The Scottish Government has announced that it is going to start electronically tagging more offenders as part of its new plans to reduce the prison population in the country. Scotland currently has one of the highest prison populations in Western Europe, with about 142 prisoners per 100,000 people.
Imprisonment comes at a cost, both financial and social. Scotland started using electronic tagging in 2002. It allows the justice system to use GPS monitoring to track the whereabouts of released prisoners while allowing them to continue working and maintaining contact with their families.
Experts claim that tagging can address the prison population issue for the short term, but it is debatable whether it reduces reoffending in the long term. They claim that tagging does not get to the root of why people commit crimes.
Experts point towards Scotland’s last attempt at increasing the tagging of prisoners. In 2006, Scotland increased the number of prisoners that were tagged and released into their communities. It was seen as a way to reduce overcrowding in prisons. However, the justice system did not include more strategies to make tagging successful. With no clear-cut strategy on sentencing, it led to an exponential rise in the number of prisoners.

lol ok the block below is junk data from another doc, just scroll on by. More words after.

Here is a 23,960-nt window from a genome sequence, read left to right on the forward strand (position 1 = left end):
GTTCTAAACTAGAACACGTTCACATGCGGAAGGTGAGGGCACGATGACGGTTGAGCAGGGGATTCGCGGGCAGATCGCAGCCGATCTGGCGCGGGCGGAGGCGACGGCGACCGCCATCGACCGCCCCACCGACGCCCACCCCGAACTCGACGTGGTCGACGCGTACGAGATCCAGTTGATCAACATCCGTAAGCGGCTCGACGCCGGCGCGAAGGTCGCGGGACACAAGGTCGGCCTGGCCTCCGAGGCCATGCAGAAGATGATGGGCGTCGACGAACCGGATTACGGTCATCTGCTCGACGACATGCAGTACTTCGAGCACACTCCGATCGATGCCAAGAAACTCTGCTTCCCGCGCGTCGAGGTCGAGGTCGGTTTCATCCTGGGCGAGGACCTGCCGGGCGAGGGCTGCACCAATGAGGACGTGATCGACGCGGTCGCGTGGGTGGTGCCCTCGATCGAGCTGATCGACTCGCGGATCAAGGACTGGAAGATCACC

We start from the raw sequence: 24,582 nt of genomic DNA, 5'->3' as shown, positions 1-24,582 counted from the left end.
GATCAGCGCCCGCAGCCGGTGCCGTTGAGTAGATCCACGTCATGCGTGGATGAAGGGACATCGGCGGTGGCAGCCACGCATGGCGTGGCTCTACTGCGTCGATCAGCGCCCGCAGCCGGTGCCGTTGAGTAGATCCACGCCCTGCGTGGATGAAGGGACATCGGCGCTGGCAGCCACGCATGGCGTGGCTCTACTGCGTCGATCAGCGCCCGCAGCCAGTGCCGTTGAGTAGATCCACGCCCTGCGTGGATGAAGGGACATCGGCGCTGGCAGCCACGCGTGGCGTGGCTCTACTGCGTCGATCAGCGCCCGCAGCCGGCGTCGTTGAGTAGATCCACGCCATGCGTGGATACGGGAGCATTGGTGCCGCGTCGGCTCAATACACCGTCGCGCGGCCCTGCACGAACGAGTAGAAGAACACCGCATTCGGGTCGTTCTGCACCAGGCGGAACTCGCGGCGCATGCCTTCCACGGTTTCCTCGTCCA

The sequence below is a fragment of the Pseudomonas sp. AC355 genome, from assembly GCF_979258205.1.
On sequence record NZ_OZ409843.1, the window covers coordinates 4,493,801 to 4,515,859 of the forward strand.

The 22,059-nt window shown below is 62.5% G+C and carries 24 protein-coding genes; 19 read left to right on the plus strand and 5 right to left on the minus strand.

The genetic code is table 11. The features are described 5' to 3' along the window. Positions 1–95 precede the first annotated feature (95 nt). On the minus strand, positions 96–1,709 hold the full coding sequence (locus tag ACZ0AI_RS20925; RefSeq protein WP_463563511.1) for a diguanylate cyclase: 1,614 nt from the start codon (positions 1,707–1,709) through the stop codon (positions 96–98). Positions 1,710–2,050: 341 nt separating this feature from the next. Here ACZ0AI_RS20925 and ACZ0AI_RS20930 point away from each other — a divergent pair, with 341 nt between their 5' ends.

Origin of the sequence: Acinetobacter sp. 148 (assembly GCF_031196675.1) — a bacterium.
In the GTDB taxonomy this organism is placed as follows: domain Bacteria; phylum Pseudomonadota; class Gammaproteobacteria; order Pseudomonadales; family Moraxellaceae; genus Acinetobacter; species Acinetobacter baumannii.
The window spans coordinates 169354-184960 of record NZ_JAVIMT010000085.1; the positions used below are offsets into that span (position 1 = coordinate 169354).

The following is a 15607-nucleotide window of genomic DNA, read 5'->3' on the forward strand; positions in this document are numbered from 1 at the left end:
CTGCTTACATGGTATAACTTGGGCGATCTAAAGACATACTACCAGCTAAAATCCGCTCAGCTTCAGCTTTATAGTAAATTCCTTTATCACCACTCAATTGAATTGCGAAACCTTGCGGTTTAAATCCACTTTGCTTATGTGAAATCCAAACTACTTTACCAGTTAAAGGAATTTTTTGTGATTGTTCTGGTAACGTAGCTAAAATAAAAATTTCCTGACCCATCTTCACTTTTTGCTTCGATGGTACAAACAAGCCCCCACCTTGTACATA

Presently, private security contractor G4S is responsible for monitoring the tags. Experts claim that for electronic tagging to be a success, the security contractor should work in conjunction with social workers and other points of contact that tagged prisoners have to keep in touch with, rather than using the contractor to replace these professionals. This is because criminal justice support workers have the expertise in helping prisoners and offenders and can easily pinpoint any change in their behaviour. However, with social workers already stretched, it is necessary to increase their numbers if more offenders are going to be given community sentences.
This could be an opportunity for security contractors who are looking to make a difference in the communities in which they operate.